One of the greatest disconnects with the Democrats is over abortion, which the Democratic Party supports and the Republican Party opposes. The belief that life begins at conception is nearly universal across Buddhist Asia, and the overwhelming majority of Buddhist monks, nuns, and priests believe abortion to be a violation of the first precept. This has led many Buddhist leaders in Asian-American communities to endorse Republican candidates. At the same time, we have to be careful about stereotyping Asian-American Buddhism, a diverse phenomenon that also includes many Democrats and other liberals.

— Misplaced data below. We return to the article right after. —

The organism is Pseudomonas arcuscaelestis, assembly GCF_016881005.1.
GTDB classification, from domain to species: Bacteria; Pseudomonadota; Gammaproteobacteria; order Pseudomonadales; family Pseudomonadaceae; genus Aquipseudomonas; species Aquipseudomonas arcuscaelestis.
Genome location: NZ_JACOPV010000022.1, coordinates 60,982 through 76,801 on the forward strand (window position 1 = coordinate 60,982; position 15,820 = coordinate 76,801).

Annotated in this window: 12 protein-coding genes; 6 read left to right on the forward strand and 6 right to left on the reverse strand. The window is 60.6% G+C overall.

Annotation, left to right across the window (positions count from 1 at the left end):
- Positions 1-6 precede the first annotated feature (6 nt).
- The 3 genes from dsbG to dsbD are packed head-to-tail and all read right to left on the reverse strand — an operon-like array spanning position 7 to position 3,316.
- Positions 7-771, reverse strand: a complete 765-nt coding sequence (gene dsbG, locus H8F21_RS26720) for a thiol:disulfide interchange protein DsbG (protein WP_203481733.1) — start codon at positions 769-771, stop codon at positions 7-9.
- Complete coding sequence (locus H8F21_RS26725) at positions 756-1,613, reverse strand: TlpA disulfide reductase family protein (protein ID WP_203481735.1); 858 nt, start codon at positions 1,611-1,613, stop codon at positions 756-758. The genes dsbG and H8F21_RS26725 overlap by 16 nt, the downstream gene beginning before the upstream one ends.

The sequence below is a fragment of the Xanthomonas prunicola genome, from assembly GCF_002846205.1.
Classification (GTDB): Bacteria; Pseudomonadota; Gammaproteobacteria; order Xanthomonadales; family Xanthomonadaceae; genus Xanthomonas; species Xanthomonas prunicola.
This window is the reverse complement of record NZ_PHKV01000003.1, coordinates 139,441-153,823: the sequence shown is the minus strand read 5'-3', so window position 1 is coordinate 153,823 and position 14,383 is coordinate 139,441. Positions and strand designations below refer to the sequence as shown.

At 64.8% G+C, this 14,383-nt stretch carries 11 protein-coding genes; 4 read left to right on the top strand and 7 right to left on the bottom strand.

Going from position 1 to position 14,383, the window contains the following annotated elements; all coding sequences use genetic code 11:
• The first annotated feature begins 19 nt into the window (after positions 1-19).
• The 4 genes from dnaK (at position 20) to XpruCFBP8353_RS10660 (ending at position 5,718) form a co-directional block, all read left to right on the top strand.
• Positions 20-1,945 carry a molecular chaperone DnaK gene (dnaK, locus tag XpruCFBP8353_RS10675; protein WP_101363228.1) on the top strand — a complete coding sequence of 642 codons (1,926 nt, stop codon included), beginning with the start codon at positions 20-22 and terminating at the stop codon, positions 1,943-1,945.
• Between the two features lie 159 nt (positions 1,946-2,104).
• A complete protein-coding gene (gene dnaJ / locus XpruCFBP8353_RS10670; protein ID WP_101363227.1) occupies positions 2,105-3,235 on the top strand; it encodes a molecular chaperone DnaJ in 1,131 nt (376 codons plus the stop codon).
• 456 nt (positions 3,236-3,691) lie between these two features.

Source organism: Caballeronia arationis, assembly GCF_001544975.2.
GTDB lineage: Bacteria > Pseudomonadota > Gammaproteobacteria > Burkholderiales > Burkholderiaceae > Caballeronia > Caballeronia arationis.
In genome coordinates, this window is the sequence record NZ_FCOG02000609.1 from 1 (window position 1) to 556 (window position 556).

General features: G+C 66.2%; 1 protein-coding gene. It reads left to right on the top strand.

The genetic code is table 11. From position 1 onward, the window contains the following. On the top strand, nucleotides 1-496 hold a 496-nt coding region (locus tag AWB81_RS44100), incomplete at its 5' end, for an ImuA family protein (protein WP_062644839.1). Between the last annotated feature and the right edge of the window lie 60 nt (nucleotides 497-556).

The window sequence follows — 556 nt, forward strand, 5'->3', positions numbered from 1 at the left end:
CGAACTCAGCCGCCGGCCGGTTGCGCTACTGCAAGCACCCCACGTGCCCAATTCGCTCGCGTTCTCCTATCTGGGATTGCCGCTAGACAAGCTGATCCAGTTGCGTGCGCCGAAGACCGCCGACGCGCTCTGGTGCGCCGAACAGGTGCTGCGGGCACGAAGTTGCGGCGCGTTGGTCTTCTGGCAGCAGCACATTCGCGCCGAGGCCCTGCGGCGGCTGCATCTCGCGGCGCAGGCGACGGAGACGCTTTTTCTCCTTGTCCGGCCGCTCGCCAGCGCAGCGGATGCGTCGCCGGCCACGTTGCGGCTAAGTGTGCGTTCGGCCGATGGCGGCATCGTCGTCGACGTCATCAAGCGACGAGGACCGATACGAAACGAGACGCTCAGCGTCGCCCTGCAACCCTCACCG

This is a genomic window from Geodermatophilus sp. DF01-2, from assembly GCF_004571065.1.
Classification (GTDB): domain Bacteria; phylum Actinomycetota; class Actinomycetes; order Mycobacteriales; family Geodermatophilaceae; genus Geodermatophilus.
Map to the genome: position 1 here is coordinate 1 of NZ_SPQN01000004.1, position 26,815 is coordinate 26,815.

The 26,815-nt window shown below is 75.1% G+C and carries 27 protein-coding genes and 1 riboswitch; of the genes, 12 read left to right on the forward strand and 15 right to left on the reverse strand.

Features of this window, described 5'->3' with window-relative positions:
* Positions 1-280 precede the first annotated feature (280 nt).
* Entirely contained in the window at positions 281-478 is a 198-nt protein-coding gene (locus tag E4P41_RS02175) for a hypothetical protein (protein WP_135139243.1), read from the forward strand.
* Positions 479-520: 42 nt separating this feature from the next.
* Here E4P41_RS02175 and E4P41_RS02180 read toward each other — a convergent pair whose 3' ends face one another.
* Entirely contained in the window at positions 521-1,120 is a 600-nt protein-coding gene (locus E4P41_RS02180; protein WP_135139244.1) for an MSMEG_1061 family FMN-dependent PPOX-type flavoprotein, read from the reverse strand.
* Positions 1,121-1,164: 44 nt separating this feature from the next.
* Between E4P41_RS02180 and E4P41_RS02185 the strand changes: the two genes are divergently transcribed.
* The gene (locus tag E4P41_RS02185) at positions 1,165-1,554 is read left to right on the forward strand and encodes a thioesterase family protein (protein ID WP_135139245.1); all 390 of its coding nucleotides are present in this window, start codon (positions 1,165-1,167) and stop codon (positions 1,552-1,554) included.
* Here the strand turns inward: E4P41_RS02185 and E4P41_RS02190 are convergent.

When we look at the wider picture, the chorus of convert Buddhist support for liberals looks less like a religious position, and more like a class and ethnicity one. Most convert Buddhists already supported a liberal political orientation before they became involved with Buddhism, and convert Buddhism draws heavily from a section of the educated, white, middle-to-upper class demographic that supports liberal candidates regardless of whether the individual believers are Buddhist, Catholic, Protestant, Jewish, or agnostic. Naturally such people are attracted to elements of Buddhism that seem to resonate with liberal values, but it is worth asking how much of this is an inherent liberal bias within Buddhism, and how much is the process of picking and choosing which selects only compatible parts of Buddhism and leaves aside other, central practices and views that are less supportive of liberal positions.